South Sudan is on the brink of catastrophe. Some 100,000 are already living in famine and nearly five million people - 40% of the population - are facing extreme hunger. More than 60% of the population - 7.5 million people - are in need of humanitarian aid.
A total of 3.5 million have now been forced from their homes, 1.6 million people have fled to neighbouring countries and nearly two million are still within the country.
The crisis is expected to reach its height in July when the peak of the hunger season is expected and half the population could be facing extreme hunger. The people of South Sudan are used to coping with adversity but in over 30 years of working in these affected areas, Oxfam has never witnessed such dire need. Civilians including women and children have been attacked, and schools and hospitals have been looted and burned. Tens of thousands of people have been killed.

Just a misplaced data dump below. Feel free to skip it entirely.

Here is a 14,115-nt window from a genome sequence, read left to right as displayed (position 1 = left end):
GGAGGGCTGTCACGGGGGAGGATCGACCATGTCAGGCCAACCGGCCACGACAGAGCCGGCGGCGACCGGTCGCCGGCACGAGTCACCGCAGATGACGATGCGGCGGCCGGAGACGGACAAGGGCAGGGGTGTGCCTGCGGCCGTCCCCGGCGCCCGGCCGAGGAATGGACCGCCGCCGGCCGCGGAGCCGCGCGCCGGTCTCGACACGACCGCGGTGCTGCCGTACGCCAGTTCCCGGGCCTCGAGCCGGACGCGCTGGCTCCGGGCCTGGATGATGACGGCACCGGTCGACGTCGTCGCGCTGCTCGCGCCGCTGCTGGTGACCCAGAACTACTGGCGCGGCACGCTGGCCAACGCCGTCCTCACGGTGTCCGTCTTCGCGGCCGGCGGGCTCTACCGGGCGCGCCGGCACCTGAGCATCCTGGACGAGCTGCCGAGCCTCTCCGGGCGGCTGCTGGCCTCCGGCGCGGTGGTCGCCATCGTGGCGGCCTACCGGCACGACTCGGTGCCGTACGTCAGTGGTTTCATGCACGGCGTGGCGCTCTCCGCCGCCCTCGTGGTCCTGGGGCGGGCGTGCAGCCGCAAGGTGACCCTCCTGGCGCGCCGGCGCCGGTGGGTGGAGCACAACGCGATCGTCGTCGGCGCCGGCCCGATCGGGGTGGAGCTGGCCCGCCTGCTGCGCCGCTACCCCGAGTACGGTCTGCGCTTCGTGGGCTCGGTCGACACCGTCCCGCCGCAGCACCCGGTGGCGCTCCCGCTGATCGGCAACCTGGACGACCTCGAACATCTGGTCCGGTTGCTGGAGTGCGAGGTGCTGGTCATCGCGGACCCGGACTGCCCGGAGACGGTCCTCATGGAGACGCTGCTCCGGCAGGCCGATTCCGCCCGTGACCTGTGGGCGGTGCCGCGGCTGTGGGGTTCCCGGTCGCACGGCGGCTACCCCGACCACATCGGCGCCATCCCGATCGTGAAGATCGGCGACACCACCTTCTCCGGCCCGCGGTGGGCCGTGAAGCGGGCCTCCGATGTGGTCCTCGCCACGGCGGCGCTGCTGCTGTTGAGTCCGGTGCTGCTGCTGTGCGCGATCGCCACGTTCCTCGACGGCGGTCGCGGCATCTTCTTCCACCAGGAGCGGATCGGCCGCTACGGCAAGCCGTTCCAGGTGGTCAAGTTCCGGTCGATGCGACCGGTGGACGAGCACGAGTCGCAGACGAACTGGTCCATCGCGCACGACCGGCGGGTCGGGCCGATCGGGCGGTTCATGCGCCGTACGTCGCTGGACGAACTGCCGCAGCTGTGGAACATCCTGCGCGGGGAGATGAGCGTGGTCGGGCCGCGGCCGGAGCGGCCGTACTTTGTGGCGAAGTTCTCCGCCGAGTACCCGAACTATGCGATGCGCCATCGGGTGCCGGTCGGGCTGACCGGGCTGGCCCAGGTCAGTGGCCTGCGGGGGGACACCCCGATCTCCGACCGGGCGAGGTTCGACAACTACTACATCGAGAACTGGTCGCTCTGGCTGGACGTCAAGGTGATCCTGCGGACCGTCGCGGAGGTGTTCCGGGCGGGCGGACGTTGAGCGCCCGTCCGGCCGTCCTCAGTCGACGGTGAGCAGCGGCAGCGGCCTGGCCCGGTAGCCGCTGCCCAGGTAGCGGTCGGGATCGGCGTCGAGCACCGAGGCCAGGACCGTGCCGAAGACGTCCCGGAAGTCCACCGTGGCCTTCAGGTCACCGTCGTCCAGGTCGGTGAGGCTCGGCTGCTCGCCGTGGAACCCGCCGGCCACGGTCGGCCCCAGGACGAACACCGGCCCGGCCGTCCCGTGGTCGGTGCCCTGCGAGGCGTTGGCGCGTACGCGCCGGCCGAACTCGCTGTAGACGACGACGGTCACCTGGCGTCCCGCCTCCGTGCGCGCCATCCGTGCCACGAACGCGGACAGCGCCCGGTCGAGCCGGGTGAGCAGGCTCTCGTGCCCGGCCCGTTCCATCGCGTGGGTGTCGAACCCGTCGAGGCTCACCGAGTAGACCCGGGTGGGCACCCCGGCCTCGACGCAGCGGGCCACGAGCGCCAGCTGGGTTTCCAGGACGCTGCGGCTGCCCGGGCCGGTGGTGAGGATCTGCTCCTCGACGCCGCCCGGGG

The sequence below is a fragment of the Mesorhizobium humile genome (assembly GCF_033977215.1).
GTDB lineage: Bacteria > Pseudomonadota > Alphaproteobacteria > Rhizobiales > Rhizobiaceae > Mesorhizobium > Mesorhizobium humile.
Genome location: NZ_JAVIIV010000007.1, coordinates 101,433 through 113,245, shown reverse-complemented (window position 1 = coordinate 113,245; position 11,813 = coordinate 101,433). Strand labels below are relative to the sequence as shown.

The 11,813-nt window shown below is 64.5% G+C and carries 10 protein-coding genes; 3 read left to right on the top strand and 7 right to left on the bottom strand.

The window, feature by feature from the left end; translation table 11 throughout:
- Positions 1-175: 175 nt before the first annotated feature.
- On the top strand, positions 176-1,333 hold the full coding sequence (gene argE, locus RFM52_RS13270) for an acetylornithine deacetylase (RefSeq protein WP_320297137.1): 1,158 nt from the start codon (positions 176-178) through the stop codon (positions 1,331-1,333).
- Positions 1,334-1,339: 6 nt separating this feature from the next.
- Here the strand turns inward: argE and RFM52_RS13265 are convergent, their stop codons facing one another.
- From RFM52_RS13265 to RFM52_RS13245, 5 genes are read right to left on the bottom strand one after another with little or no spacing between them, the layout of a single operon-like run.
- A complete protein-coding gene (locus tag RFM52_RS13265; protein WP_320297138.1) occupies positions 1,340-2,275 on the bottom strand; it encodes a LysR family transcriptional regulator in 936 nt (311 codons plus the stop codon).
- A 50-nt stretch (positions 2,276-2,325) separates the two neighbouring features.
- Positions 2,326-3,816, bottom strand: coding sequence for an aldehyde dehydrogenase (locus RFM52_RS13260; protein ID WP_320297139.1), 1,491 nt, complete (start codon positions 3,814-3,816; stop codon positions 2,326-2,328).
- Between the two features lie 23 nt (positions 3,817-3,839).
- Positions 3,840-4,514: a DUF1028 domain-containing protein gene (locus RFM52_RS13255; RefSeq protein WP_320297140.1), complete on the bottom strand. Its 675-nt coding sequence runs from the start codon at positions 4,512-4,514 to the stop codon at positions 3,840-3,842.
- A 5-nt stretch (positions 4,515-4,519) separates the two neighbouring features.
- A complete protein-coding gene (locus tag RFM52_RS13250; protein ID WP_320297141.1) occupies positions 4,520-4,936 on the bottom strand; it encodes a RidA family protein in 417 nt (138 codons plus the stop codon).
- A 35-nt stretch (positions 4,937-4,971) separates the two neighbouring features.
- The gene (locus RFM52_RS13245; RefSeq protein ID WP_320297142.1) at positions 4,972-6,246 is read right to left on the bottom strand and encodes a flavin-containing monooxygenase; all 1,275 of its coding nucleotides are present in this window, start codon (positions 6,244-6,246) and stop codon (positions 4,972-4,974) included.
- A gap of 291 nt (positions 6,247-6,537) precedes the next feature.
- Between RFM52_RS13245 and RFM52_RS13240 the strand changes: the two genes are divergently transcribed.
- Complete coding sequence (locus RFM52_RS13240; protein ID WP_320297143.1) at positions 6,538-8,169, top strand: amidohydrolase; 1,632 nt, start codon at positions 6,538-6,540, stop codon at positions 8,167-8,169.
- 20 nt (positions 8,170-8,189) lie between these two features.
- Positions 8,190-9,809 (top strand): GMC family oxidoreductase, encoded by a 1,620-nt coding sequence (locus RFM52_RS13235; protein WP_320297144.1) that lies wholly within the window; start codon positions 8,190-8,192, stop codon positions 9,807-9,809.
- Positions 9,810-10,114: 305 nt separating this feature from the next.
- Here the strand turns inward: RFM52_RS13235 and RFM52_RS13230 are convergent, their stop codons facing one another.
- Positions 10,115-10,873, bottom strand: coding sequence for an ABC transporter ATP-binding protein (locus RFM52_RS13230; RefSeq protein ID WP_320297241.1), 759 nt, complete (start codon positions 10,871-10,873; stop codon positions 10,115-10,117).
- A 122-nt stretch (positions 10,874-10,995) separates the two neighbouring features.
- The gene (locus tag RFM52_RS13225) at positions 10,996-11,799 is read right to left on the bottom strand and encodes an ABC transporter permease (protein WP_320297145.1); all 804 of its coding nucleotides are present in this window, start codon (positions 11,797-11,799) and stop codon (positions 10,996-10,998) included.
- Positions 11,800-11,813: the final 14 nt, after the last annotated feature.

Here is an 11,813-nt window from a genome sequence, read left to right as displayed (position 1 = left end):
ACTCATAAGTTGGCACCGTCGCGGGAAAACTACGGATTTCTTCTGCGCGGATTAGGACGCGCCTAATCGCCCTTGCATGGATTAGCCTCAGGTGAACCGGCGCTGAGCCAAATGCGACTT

Many have had to leave behind their possessions, crops and livestock or sell their assets to escape and have no means to buy food, water and other essentials.
Camps are becoming overcrowded and poor sanitation is increasing the risk of disease.
The declaration of famine in South Sudan reflects the collective failure to heed the countless warnings of an ever-worsening situation. This is a man-made tragedy, and we are running out of time to avoid it getting worse.